Changes in the sediment movement pattern; channel migration; or an elevation of sea level, may also accelerate erosion and cause permanent changes to the coastline. Sediment movement may be disrupted by natural processes (such as climatic or geophysical changes), or development (such as coastal protection structures like seawalls and groynes). A sea-level elevation will cause permanent inundation of low lying areas. It will also result in a morphological response of the coast, which will be observed as new or accelerated coastal erosion of more elevated areas.  

Defense works such as rock walls, to protect development at risk from coastal erosion impacts, can be expensive for landholders and the community. In addition, such works can alter physical coastal processes, which can prevent a beach from reforming and accelerate erosion on adjacent beaches.

Other impacts of ongoing erosion include the loss of recreational and scenic amenity of the beaches, economic loss as tourism declines, and the loss of foreshore ecosystems.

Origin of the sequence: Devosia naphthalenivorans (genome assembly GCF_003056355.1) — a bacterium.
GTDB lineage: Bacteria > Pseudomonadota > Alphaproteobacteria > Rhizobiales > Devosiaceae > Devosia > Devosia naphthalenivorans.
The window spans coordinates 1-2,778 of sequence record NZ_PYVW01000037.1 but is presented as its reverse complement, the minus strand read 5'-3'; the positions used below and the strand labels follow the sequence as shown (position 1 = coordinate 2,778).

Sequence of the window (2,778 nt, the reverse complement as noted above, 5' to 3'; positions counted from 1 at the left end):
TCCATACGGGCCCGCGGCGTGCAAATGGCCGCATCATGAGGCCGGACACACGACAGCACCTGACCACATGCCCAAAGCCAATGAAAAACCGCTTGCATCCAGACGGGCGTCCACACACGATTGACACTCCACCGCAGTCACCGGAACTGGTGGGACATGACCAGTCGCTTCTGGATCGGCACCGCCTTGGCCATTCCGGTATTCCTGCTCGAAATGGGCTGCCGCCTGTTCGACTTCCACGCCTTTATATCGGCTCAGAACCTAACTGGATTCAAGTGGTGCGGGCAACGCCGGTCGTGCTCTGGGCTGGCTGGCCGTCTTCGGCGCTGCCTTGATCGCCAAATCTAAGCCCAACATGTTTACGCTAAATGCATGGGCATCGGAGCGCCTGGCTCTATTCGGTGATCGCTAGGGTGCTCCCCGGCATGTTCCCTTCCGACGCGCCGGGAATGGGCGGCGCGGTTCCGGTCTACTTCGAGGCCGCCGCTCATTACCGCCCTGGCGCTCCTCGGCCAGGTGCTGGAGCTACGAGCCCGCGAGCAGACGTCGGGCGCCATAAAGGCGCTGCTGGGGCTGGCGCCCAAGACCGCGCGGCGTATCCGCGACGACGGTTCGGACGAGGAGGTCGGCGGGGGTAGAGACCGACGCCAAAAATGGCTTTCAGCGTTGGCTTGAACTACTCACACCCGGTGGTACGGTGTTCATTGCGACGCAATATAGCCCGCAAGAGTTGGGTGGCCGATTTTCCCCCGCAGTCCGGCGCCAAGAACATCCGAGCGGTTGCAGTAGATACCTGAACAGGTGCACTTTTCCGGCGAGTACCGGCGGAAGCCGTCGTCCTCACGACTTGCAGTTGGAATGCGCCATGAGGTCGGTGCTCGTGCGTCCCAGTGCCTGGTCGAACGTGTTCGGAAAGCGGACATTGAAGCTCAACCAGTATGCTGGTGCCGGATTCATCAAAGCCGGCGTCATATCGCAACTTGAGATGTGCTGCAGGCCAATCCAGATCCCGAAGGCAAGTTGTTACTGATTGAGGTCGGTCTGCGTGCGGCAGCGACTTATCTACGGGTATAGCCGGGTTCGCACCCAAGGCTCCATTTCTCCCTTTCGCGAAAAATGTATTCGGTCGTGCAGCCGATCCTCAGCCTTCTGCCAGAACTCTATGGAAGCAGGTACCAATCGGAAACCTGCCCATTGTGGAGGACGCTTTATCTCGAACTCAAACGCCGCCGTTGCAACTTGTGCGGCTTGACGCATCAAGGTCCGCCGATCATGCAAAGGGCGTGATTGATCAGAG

The department has assessed the erosion vulnerability of the Queensland coast, and erosion prone areas have been declared to inform planning and development decisions. Find out more about erosion prone areas.

Storm tide inundation

As a severe storm or cyclone approaches land, water levels may be elevated by a reduction of air-pressure and wind effects on the water surface. The increased height of the water appears as a rapidly rising tide but well above normal levels—a storm tide. If a cyclone makes landfall, especially during a high tide, the increased height of the water can result in the inundation or flooding of land up to several metres high. High storm tide inundation levels are infrequent but the effects on people and property can be disastrous. It is not always practical to use hard defensive structures to protect communities from impacts associated with storm tide inundation.